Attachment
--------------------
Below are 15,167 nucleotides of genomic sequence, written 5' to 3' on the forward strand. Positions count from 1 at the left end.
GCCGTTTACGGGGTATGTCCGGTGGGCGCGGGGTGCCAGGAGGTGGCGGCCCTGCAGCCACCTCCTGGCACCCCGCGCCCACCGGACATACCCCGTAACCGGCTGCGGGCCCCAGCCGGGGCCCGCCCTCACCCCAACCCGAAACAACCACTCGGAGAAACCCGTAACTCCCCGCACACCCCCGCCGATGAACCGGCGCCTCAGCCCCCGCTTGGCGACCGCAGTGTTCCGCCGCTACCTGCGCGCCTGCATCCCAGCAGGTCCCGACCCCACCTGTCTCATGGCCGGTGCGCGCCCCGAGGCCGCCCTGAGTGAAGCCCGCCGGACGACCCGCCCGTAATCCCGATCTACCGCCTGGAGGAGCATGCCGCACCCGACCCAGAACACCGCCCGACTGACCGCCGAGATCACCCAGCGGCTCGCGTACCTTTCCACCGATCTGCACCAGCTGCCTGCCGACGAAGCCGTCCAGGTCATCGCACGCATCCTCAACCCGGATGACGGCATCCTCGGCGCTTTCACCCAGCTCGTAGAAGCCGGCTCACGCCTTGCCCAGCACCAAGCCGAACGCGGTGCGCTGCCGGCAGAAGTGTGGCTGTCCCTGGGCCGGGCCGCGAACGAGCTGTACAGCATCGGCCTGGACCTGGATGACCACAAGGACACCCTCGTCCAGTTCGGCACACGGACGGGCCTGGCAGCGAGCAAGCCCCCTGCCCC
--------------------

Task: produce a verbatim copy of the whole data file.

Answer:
Below are 15,167 nucleotides of genomic sequence, written 5' to 3' on the forward strand. Positions count from 1 at the left end.
GCCGTTTACGGGGTATGTCCGGTGGGCGCGGGGTGCCAGGAGGTGGCGGCCCTGCAGCCACCTCCTGGCACCCCGCGCCCACCGGACATACCCCGTAACCGGCTGCGGGCCCCAGCCGGGGCCCGCCCTCACCCCAACCCGAAACAACCACTCGGAGAAACCCGTAACTCCCCGCACACCCCCGCCGATGAACCGGCGCCTCAGCCCCCGCTTGGCGACCGCAGTGTTCCGCCGCTACCTGCGCGCCTGCATCCCAGCAGGTCCCGACCCCACCTGTCTCATGGCCGGTGCGCGCCCCGAGGCCGCCCTGAGTGAAGCCCGCCGGACGACCCGCCCGTAATCCCGATCTACCGCCTGGAGGAGCATGCCGCACCCGACCCAGAACACCGCCCGACTGACCGCCGAGATCACCCAGCGGCTCGCGTACCTTTCCACCGATCTGCACCAGCTGCCTGCCGACGAAGCCGTCCAGGTCATCGCACGCATCCTCAACCCGGATGACGGCATCCTCGGCGCTTTCACCCAGCTCGTAGAAGCCGGCTCACGCCTTGCCCAGCACCAAGCCGAACGCGGTGCGCTGCCGGCAGAAGTGTGGCTGTCCCTGGGCCGGGCCGCGAACGAGCTGTACAGCATCGGCCTGGACCTGGATGACCACAAGGACACCCTCGTCCAGTTCGGCACACGGACGGGCCTGGCAGCGAGCAAGCCCCCTGCCCC